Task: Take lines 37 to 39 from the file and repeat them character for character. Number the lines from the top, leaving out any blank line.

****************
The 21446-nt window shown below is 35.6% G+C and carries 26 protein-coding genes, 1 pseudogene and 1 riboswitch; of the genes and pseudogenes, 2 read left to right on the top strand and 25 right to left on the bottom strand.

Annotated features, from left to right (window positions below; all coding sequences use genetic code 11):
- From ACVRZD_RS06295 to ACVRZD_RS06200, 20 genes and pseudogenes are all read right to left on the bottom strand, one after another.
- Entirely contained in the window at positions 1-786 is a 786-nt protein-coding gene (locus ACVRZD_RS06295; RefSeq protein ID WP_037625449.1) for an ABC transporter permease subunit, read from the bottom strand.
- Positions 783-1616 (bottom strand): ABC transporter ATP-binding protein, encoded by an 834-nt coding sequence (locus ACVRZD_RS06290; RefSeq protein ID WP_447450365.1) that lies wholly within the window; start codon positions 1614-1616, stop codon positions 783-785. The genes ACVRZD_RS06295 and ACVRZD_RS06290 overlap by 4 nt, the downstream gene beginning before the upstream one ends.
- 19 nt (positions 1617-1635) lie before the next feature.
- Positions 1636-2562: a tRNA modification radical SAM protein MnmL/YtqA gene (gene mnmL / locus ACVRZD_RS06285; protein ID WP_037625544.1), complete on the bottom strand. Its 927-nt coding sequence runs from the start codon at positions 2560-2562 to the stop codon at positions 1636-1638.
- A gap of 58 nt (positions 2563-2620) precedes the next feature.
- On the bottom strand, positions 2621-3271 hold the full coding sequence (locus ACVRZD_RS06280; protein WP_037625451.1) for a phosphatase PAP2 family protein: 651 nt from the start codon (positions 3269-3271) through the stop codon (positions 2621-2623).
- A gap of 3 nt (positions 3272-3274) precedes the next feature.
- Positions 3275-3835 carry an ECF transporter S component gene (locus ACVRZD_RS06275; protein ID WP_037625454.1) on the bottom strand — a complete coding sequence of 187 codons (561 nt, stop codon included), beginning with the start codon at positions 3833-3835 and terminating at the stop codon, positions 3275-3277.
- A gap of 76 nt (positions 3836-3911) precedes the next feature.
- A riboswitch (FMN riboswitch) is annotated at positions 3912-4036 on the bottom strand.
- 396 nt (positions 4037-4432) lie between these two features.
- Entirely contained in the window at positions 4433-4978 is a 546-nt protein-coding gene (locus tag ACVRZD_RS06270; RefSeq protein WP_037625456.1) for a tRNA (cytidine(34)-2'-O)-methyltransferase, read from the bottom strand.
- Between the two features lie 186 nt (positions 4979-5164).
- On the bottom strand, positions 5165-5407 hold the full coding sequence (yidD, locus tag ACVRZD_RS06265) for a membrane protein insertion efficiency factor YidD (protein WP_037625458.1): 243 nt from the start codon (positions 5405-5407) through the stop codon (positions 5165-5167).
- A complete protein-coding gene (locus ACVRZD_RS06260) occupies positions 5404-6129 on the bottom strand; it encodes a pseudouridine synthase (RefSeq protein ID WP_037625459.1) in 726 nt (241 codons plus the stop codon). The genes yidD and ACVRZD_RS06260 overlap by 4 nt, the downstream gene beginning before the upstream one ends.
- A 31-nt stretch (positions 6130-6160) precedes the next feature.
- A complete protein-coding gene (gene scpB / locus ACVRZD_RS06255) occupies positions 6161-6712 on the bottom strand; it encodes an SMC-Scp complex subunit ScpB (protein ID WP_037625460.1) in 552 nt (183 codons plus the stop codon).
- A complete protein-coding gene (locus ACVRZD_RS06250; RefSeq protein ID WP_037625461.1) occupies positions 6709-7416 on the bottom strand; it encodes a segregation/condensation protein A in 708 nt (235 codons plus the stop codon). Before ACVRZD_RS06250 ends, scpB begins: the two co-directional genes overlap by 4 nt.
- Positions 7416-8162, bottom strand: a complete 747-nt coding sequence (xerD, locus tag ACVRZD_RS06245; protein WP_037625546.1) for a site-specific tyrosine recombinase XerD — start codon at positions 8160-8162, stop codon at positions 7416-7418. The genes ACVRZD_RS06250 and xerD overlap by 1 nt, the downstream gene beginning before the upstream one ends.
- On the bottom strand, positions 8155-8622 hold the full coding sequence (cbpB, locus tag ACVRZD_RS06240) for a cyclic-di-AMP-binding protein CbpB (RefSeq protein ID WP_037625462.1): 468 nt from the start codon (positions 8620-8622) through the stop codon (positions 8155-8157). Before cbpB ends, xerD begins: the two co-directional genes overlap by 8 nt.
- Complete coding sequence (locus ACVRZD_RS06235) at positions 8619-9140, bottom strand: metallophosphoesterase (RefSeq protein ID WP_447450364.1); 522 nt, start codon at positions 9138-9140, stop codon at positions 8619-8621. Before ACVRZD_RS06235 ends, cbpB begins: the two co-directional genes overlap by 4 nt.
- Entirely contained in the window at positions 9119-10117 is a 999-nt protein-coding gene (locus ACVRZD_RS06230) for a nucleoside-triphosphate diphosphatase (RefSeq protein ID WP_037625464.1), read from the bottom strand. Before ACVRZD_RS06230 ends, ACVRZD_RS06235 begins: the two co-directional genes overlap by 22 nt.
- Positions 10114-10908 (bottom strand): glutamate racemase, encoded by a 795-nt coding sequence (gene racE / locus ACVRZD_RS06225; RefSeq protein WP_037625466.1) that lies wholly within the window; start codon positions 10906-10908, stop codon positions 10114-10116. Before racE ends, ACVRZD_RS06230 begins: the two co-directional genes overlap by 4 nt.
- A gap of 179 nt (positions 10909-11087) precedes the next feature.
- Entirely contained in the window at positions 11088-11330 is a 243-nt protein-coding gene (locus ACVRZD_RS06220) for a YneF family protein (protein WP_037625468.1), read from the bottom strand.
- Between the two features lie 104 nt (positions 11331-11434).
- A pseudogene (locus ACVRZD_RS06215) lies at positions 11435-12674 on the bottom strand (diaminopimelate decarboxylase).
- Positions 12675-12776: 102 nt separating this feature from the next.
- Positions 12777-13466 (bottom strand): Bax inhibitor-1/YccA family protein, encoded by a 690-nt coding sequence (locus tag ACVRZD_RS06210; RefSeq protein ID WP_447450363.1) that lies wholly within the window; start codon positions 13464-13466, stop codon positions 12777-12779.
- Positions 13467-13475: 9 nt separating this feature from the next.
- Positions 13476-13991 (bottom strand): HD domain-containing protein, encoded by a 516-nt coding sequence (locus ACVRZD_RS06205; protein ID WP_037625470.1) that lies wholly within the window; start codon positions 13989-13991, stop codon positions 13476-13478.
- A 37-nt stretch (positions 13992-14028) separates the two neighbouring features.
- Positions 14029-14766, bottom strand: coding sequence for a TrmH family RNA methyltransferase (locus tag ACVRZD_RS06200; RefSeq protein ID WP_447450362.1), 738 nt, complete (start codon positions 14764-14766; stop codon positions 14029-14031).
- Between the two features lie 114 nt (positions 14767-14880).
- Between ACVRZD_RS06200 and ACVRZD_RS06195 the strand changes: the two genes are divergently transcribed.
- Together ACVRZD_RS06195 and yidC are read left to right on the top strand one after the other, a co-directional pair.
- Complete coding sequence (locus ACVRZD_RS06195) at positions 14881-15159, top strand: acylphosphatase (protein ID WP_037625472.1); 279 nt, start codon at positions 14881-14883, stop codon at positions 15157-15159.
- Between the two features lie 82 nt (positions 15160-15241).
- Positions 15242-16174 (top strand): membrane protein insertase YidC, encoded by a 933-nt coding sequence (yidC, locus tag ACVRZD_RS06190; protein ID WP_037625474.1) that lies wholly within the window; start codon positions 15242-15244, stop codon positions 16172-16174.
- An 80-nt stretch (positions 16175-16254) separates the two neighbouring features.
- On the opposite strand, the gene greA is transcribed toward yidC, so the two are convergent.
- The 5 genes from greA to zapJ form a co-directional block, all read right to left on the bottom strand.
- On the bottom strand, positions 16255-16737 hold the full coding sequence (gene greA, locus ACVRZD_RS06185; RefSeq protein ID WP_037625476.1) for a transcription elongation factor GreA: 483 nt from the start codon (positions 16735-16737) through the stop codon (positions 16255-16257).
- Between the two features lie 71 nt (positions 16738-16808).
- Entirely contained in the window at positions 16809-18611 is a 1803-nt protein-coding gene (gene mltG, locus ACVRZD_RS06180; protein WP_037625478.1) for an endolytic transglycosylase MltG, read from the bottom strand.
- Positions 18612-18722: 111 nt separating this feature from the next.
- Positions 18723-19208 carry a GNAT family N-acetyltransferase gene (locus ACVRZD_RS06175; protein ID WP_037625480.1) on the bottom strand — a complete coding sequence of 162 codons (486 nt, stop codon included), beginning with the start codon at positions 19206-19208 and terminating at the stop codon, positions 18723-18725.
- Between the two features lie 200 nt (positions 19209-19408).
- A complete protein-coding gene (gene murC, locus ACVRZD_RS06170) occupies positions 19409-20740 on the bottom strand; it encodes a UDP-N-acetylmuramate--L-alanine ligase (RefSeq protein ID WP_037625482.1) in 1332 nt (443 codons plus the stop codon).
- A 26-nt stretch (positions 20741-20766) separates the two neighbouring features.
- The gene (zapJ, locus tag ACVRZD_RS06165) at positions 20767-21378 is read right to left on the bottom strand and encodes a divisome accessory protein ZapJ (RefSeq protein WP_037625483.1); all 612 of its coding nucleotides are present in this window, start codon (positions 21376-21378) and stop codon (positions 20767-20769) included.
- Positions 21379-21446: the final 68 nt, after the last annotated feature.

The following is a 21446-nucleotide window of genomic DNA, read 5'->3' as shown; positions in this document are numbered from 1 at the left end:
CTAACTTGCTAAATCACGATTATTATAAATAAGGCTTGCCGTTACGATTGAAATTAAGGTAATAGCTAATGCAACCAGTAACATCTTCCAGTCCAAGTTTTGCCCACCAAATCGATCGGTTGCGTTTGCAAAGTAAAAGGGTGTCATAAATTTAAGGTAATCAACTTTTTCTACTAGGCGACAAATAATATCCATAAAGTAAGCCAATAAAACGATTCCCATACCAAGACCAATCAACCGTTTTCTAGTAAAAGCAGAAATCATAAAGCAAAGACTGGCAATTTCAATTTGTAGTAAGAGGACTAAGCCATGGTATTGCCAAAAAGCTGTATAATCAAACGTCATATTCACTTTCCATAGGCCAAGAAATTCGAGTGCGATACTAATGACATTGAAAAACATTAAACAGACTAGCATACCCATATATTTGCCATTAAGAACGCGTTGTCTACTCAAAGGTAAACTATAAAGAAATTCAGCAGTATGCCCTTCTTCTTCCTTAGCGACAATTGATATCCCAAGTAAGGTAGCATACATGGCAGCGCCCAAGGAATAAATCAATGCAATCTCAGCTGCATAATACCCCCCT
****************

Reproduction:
- Between the two features lie 114 nt (positions 14767-14880).
- Between ACVRZD_RS06200 and ACVRZD_RS06195 the strand changes: the two genes are divergently transcribed.
- Together ACVRZD_RS06195 and yidC are read left to right on the top strand one after the other, a co-directional pair.